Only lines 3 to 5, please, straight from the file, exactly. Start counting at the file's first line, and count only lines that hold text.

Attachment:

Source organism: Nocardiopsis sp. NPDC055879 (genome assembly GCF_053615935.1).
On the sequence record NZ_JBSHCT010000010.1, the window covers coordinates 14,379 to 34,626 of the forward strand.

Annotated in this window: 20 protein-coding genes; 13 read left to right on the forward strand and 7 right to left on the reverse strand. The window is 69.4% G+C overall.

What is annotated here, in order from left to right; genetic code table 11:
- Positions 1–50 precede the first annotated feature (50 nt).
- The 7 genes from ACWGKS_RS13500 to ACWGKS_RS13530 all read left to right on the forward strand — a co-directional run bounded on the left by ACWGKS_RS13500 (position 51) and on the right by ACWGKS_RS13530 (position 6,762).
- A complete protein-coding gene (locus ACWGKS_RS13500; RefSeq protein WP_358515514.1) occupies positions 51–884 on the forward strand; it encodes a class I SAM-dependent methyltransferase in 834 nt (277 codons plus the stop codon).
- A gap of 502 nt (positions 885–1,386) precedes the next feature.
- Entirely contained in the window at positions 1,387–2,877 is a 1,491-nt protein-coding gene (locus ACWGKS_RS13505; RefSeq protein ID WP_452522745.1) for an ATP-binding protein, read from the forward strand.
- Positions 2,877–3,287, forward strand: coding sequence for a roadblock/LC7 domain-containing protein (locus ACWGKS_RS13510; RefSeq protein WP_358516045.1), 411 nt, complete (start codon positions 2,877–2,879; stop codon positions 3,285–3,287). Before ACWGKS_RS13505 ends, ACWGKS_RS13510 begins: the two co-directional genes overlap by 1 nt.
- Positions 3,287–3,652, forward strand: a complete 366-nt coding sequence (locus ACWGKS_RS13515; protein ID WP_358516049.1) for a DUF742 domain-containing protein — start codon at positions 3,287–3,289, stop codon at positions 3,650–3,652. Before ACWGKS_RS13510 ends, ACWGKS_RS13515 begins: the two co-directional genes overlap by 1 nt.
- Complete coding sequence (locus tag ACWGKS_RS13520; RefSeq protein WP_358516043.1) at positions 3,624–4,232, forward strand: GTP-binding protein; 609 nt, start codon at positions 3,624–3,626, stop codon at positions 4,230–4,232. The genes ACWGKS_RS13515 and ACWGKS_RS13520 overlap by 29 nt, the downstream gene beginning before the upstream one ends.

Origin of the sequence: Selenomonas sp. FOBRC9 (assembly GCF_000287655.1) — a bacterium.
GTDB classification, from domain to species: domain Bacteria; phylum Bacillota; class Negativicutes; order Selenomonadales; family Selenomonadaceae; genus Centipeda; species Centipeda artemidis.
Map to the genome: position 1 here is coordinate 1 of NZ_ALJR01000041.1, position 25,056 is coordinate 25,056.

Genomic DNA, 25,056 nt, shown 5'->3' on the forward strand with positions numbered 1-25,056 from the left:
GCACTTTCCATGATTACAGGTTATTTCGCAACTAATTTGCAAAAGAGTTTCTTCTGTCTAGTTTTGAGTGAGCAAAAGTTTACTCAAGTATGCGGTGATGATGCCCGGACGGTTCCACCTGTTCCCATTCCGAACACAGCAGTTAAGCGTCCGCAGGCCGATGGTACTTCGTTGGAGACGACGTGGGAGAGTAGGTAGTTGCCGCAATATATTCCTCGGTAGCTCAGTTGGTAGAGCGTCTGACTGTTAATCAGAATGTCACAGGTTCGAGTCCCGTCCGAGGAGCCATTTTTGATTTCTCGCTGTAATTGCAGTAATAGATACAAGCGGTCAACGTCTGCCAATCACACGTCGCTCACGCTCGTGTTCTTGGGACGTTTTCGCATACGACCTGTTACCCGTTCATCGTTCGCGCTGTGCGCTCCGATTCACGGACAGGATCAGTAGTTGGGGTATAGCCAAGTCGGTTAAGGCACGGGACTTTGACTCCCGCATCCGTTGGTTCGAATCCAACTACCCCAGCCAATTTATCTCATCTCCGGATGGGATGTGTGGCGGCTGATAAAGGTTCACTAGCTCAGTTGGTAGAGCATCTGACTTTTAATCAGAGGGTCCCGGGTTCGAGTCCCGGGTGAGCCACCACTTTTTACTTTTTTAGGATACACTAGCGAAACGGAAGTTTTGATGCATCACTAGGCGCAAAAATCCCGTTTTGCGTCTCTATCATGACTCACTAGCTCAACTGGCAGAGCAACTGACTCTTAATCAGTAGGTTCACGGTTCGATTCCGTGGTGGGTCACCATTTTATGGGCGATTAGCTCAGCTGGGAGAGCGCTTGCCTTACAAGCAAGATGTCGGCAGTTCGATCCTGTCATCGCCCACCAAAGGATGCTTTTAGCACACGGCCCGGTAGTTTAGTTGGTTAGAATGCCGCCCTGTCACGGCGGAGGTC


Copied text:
Annotated in this window: 20 protein-coding genes; 13 read left to right on the forward strand and 7 right to left on the reverse strand. The window is 69.4% G+C overall.

What is annotated here, in order from left to right; genetic code table 11:
- Positions 1–50 precede the first annotated feature (50 nt).